9 Frame Honey Supers

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AllanJ:
Hi,

I read somewhere (sorry, forgot where) that reducing a 10 frame honey super to 9 frames can result in the comb being built out more and making it easier to harvest.  Any truth in this?  I notice that some companies sell 9 frame metal guides to be used in 10 frame bodies for this purpose. 

Thanks.
AJ.

Mici:
i didn't read this topic very carefully since i don't keep in LR but if i'm correct, they say you have to put 10 frames for bees to build, once they are built you can take one out, since honey comb is wider/thicker than brood/pollen comb. easyer to manipulate?
anyway read that topic

Stingtarget:
The first super I put on my hives was the traditional 10 frame.  After talking to another beekeeper I opted to try a medium set up with 9 frames.  At extracting time the 9 frame setup was obviously easier to cut the wax cappings off for extracting.  Each hive produced 3.5 gallons of honey from 1 shallow 10 frame super and 1 medium 9 frame super.  If switching to the 9 frame setup I'd recommed the medium super so that you don't lose honey by losing the 1 frame.

I am now using the 10 frame shallows for winter stores only.  ALL extracted surplus honey comes from 9 frame mediums.

imabkpr:
Quote from: AllanJ on February 17, 2007, 12:24:49 PM

Hi,

I read somewhere (sorry, forgot where) that reducing a 10 frame honey super to 9 frames can result in the comb being built out more and making it easier to harvest.  Any truth in this?  I notice that some companies sell 9 frame metal guides to be used in 10 frame bodies for this purpose. 

Thanks.
AJ.

 Yes, using 9 frames of comb in a 10 frame hive will let the comb be finished drawn out farther making it easier to uncap. You may even want to use only 8 frames in a 10 frame box if you want the extra wax.  But when starting with foundation use 10 frames in a 10 frame box, after it is drawn you can remove 1 frame if you want go with 9 frames.  In my deep brood chamber and all my honey supers i use 9 frames in a 10 frame box. I wouldn't waste my time getting the frame spacers you are talking about because you can't put 10 frames of foundation in boxes that have these spacers in them. Which means you would have boxes for drawing foundation and also different boxes for brood and honey.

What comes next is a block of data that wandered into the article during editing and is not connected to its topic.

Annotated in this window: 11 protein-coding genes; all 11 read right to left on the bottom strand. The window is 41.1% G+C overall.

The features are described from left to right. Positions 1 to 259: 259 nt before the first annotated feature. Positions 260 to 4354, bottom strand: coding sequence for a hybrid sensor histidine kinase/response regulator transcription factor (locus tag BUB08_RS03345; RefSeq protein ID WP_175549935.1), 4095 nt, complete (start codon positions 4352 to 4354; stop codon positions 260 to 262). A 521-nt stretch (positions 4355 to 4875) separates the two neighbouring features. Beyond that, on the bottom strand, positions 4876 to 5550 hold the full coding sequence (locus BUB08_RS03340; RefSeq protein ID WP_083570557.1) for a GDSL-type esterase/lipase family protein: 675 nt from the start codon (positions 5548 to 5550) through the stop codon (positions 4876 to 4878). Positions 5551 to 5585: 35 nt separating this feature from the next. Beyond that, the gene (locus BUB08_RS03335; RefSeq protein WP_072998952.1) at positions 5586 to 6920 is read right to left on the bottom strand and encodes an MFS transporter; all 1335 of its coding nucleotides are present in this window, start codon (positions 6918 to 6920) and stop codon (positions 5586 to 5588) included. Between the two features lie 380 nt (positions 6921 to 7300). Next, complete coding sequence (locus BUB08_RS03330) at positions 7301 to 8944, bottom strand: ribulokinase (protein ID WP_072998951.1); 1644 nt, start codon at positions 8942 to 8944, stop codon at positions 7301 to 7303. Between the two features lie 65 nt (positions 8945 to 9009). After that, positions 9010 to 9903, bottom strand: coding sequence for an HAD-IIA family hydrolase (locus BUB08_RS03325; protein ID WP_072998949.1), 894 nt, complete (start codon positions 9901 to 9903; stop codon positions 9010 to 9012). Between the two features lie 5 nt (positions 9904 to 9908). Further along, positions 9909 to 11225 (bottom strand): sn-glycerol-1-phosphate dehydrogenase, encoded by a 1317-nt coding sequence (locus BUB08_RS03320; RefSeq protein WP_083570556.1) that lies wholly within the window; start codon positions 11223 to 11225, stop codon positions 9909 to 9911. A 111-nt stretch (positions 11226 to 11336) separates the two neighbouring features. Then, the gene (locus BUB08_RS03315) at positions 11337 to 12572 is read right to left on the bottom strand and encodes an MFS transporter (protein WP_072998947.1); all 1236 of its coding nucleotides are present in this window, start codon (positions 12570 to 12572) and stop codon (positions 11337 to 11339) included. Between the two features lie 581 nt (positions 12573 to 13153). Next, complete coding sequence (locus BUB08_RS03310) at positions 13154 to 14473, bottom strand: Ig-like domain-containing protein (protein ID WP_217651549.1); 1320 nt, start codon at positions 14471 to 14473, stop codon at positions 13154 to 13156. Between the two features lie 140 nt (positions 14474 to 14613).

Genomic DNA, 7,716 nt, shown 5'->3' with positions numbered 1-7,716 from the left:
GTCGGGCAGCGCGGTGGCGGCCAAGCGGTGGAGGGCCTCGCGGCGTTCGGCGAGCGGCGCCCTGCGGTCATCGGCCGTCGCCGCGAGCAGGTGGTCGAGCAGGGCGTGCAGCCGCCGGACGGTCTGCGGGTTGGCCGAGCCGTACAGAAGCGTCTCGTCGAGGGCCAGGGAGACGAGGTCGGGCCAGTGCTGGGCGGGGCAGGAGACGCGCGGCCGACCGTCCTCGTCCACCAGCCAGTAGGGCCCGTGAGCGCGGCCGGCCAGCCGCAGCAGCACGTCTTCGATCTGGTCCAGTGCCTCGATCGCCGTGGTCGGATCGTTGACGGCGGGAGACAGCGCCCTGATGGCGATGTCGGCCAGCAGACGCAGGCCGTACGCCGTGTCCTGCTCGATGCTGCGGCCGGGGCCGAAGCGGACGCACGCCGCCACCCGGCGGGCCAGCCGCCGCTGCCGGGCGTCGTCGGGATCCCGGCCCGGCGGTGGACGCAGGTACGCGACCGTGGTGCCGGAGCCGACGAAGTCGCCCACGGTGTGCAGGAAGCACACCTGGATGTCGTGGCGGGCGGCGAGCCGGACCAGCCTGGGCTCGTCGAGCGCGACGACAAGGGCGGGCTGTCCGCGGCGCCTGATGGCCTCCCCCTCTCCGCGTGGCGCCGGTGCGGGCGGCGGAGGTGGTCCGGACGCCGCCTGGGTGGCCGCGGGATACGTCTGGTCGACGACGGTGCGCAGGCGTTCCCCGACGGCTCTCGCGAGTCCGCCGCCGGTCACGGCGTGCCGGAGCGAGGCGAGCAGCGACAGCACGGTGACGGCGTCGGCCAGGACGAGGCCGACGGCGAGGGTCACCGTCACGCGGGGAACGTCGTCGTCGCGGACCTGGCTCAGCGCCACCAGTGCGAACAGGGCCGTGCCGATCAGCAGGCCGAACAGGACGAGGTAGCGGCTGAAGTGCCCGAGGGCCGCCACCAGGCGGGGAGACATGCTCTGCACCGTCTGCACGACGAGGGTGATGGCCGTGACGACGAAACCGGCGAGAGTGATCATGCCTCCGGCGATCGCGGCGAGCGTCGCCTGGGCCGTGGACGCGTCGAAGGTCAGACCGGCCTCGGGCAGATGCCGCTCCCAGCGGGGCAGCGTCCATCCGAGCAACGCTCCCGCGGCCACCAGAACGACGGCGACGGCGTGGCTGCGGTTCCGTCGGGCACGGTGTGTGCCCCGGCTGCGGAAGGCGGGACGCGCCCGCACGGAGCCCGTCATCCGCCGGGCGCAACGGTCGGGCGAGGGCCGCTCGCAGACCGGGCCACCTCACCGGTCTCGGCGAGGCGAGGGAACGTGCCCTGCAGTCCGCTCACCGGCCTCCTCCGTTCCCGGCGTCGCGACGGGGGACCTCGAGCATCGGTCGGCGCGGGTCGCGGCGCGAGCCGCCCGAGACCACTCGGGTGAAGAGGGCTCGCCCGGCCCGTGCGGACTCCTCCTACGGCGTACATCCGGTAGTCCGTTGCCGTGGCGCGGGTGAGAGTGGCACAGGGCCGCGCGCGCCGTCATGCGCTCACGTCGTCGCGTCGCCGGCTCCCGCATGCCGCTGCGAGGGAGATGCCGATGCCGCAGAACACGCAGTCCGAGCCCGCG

Charlie

Michael Bush:
>I read somewhere (sorry, forgot where) that reducing a 10 frame honey super to 9 frames can result in the comb being built out more and making it easier to harvest.  Any truth in this?

Typically most beekeepers use ten frames of foundation in the supers because the bees are less likely to mess up drawing the comb.  Some use nine, but, in my experience sometimes the bees will build combs between when you do that.  Then after harvesting and you have drawn comb, Most beekeepers use nine drawn comb in a ten frame box.  This make thicker comb that is much easier to uncap AND it takes less frames.  Some people even put eight drawn comb in a ten frame super.

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